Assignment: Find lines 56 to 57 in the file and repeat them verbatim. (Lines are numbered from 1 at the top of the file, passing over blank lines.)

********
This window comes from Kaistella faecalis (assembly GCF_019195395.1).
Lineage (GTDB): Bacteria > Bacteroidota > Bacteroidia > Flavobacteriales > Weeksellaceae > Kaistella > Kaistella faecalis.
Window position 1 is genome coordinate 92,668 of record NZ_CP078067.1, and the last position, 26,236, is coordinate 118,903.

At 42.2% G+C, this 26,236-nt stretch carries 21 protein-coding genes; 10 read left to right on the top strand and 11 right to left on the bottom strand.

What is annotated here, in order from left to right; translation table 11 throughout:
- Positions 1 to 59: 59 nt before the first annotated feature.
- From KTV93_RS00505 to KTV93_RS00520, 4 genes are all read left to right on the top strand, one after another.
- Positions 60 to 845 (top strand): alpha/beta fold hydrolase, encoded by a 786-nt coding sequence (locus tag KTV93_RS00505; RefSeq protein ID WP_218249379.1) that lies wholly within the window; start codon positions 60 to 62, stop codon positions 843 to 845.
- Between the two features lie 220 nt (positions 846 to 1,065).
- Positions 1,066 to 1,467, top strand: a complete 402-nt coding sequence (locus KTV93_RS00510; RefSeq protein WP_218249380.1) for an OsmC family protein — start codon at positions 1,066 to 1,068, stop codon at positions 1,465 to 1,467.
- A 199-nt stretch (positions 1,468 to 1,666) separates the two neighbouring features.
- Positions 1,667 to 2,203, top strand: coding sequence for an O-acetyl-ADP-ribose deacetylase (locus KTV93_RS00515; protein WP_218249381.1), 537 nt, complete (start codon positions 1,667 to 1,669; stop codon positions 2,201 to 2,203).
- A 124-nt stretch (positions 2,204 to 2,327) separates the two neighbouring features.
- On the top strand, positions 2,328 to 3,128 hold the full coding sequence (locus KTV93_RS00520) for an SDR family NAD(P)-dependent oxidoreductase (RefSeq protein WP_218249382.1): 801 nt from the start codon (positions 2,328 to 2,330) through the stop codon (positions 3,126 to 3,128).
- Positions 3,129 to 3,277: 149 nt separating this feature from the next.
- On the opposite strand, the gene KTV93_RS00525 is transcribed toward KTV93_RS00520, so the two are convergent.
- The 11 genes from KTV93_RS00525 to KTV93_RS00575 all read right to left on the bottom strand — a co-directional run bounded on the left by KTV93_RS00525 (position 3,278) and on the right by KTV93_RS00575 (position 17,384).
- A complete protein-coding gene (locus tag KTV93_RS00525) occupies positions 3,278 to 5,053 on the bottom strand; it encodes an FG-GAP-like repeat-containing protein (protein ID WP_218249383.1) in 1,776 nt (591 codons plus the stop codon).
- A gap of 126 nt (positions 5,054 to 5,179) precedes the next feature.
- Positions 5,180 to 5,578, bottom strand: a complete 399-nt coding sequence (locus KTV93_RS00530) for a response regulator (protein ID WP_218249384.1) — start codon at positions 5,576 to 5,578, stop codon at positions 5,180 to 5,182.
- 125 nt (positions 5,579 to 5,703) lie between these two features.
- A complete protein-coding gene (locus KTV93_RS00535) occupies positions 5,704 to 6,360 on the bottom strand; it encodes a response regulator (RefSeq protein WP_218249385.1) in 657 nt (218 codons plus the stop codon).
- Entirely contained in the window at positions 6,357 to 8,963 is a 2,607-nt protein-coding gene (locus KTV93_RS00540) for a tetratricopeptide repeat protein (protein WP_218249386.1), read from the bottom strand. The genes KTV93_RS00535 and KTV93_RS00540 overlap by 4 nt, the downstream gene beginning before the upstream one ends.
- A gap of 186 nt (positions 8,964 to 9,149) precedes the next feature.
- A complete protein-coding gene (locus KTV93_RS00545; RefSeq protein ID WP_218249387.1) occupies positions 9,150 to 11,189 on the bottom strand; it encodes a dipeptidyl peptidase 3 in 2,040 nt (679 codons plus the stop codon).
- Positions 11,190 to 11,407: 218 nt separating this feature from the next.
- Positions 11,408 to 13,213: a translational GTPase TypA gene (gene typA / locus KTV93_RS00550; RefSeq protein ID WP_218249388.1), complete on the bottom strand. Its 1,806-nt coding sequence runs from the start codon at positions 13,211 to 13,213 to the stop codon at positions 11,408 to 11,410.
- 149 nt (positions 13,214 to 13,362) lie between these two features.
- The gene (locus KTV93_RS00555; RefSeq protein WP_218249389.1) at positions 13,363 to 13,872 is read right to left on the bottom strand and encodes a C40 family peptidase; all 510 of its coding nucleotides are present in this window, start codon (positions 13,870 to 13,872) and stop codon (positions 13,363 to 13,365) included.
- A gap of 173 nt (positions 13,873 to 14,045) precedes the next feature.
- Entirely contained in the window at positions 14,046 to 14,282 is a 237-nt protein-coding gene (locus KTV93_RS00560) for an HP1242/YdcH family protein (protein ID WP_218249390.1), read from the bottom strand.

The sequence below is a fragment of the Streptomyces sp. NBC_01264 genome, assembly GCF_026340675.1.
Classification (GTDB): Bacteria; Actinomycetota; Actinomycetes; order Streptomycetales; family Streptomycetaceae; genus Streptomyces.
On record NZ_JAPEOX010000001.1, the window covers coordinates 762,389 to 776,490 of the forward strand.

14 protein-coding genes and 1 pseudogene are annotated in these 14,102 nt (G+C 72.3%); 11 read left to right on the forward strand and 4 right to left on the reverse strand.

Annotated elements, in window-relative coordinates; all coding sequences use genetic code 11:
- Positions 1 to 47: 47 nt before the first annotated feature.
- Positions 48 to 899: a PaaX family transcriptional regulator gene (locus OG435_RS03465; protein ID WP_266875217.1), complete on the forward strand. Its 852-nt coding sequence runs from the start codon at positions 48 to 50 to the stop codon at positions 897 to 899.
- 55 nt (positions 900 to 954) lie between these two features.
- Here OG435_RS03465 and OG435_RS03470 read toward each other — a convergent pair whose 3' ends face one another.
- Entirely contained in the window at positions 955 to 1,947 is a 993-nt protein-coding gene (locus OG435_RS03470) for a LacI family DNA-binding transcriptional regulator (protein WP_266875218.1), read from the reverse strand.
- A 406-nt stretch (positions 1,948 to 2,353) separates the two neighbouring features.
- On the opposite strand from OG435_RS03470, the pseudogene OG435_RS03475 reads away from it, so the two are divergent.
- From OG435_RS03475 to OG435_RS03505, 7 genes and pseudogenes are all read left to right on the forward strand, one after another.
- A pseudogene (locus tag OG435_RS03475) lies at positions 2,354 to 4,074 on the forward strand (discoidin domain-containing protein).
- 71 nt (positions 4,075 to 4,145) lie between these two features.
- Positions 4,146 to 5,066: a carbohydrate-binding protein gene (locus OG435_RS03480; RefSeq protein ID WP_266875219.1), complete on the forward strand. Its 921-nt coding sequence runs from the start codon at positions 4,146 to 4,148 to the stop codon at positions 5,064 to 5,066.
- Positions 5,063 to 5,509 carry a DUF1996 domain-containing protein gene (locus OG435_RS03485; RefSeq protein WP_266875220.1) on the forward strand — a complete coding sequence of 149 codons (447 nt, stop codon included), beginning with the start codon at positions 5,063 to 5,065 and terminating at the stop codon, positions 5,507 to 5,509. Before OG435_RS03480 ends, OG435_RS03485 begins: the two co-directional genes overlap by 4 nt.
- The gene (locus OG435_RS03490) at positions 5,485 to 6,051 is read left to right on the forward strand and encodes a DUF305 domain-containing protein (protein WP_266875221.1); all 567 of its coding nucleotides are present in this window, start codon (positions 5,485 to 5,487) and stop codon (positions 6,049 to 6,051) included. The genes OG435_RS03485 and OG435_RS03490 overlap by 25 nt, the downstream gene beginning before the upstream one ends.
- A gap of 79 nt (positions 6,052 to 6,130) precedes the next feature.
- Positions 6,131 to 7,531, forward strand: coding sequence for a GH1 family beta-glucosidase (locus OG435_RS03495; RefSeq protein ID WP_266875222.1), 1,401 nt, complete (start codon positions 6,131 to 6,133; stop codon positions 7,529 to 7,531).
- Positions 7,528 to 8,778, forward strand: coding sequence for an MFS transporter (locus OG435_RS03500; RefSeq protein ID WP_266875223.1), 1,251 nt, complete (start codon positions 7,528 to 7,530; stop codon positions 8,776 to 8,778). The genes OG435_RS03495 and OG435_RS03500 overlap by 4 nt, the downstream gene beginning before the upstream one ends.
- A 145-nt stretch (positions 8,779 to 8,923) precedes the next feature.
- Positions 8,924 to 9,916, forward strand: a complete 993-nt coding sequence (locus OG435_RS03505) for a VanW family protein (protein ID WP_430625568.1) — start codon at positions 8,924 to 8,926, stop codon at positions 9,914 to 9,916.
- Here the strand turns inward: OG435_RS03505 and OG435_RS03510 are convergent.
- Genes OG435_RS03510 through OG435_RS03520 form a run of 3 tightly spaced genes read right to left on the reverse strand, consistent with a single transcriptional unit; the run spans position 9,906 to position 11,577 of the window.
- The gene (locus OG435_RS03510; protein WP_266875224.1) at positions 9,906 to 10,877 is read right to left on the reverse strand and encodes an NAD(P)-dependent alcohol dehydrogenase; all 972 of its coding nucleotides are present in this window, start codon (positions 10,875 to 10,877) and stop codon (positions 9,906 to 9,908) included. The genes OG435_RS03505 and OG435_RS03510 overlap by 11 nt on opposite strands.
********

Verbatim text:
- Genes OG435_RS03510 through OG435_RS03520 form a run of 3 tightly spaced genes read right to left on the reverse strand, consistent with a single transcriptional unit; the run spans position 9,906 to position 11,577 of the window.
- The gene (locus OG435_RS03510; protein WP_266875224.1) at positions 9,906 to 10,877 is read right to left on the reverse strand and encodes an NAD(P)-dependent alcohol dehydrogenase; all 972 of its coding nucleotides are present in this window, start codon (positions 10,875 to 10,877) and stop codon (positions 9,906 to 9,908) included. The genes OG435_RS03505 and OG435_RS03510 overlap by 11 nt on opposite strands.